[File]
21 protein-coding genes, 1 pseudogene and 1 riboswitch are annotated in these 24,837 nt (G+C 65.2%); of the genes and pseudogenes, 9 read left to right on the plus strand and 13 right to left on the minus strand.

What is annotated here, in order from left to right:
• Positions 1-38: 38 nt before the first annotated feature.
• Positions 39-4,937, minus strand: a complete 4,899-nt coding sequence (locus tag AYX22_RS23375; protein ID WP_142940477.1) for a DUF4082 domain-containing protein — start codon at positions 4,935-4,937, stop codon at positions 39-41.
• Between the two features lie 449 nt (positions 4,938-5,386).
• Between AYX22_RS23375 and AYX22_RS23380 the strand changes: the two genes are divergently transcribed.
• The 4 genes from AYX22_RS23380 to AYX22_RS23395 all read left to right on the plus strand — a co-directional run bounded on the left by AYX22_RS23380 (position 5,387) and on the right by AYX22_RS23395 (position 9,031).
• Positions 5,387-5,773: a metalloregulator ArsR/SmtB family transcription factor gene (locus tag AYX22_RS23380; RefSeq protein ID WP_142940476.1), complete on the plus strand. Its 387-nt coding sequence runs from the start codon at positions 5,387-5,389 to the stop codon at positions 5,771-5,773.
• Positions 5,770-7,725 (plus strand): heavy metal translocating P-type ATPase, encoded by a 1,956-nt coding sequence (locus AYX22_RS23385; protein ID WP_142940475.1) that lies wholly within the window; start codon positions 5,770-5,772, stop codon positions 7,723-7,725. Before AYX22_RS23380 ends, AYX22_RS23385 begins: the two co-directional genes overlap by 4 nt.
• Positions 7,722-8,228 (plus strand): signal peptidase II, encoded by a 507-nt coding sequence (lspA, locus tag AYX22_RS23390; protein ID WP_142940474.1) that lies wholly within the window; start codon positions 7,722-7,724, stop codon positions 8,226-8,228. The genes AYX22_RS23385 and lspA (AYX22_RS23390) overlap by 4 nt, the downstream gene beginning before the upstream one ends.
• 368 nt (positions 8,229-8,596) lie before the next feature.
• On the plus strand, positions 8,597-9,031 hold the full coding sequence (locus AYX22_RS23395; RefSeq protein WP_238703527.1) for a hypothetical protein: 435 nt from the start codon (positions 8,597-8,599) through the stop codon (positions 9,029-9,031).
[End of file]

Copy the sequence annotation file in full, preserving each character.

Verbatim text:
21 protein-coding genes, 1 pseudogene and 1 riboswitch are annotated in these 24,837 nt (G+C 65.2%); of the genes and pseudogenes, 9 read left to right on the plus strand and 13 right to left on the minus strand.

What is annotated here, in order from left to right:
• Positions 1-38: 38 nt before the first annotated feature.
• Positions 39-4,937, minus strand: a complete 4,899-nt coding sequence (locus tag AYX22_RS23375; protein ID WP_142940477.1) for a DUF4082 domain-containing protein — start codon at positions 4,935-4,937, stop codon at positions 39-41.
• Between the two features lie 449 nt (positions 4,938-5,386).
• Between AYX22_RS23375 and AYX22_RS23380 the strand changes: the two genes are divergently transcribed.
• The 4 genes from AYX22_RS23380 to AYX22_RS23395 all read left to right on the plus strand — a co-directional run bounded on the left by AYX22_RS23380 (position 5,387) and on the right by AYX22_RS23395 (position 9,031).
• Positions 5,387-5,773: a metalloregulator ArsR/SmtB family transcription factor gene (locus tag AYX22_RS23380; RefSeq protein ID WP_142940476.1), complete on the plus strand. Its 387-nt coding sequence runs from the start codon at positions 5,387-5,389 to the stop codon at positions 5,771-5,773.
• Positions 5,770-7,725 (plus strand): heavy metal translocating P-type ATPase, encoded by a 1,956-nt coding sequence (locus AYX22_RS23385; protein ID WP_142940475.1) that lies wholly within the window; start codon positions 5,770-5,772, stop codon positions 7,723-7,725. Before AYX22_RS23380 ends, AYX22_RS23385 begins: the two co-directional genes overlap by 4 nt.
• Positions 7,722-8,228 (plus strand): signal peptidase II, encoded by a 507-nt coding sequence (lspA, locus tag AYX22_RS23390; protein ID WP_142940474.1) that lies wholly within the window; start codon positions 7,722-7,724, stop codon positions 8,226-8,228. The genes AYX22_RS23385 and lspA (AYX22_RS23390) overlap by 4 nt, the downstream gene beginning before the upstream one ends.
• 368 nt (positions 8,229-8,596) lie before the next feature.
• On the plus strand, positions 8,597-9,031 hold the full coding sequence (locus AYX22_RS23395; RefSeq protein WP_238703527.1) for a hypothetical protein: 435 nt from the start codon (positions 8,597-8,599) through the stop codon (positions 9,029-9,031).